This 1890 map, published by the New York firm of Charles Scribner’s Sons, shows Italy as it appeared in the decades after its unification. In 1859-60, most of Italy was united in a new Kingdom of Italy under King Victor Emmanuel II, previously ruler of the Kingdom of Sardinia. The northeastern region of Venetia, part of the Austrian Empire, was annexed by the new kingdom in 1866. Rome (except for Vatican City) was annexed in 1870. The note at upper right lists the States of the Church that were dissolved in 1860 to help form the new kingdom. The map is a reprint of a work by John Bartholomew & Son, a famous cartographic publisher founded in Edinburgh, Scotland, in 1826 by John Bartholomew, Sr. (1805-61). His son, John Bartholomew, Jr. (1831-93), worked with his father and as an assistant to the German geographer August Petermann before taking over the firm in 1856. He was succeeded by his own son, John George Bartholomew (1860-1920). Under these successive generations, the company established a reputation for the finest cartographic work in Britain.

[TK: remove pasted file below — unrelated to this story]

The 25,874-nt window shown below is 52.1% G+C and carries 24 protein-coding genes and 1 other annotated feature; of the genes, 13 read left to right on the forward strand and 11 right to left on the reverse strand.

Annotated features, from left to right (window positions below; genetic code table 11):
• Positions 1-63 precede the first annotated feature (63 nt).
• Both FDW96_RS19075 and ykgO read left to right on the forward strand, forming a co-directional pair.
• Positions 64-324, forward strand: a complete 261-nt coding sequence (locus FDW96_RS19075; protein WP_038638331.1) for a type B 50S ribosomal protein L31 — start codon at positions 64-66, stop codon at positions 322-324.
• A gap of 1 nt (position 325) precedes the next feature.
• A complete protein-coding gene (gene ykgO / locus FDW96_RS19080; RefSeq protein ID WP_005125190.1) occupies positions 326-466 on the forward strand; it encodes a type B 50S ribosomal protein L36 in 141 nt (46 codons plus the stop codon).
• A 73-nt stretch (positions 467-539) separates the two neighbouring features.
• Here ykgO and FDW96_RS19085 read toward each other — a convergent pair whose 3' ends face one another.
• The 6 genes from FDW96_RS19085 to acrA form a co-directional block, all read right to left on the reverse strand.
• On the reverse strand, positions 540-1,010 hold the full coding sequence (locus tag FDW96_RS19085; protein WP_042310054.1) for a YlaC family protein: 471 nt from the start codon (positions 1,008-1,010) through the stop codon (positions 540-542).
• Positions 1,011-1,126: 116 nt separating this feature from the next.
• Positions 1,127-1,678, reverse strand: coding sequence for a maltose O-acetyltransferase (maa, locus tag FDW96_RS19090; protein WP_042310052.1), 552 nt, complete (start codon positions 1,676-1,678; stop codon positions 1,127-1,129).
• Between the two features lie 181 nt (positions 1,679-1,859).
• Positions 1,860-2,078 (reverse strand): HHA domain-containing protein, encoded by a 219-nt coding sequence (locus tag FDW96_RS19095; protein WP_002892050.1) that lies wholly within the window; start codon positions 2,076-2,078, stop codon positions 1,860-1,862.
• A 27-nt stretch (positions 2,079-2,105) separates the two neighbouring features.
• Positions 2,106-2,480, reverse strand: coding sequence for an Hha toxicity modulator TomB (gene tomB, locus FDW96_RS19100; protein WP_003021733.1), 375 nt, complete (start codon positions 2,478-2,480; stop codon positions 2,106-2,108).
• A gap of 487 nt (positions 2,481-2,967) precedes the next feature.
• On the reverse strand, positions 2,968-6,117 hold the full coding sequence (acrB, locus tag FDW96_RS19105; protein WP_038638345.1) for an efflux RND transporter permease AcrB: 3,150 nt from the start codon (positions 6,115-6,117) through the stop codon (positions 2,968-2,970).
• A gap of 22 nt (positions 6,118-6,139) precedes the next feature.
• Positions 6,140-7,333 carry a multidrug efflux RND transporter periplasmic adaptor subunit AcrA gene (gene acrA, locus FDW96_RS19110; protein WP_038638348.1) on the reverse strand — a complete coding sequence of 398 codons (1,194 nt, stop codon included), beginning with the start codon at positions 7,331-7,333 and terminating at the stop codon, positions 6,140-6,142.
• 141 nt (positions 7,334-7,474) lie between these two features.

Charles Scribner's Sons, New York
Type of Item
1 color map ; 41 x 54 centimeters
- Scale approximately 1:420,000
Last updated: February 12, 2016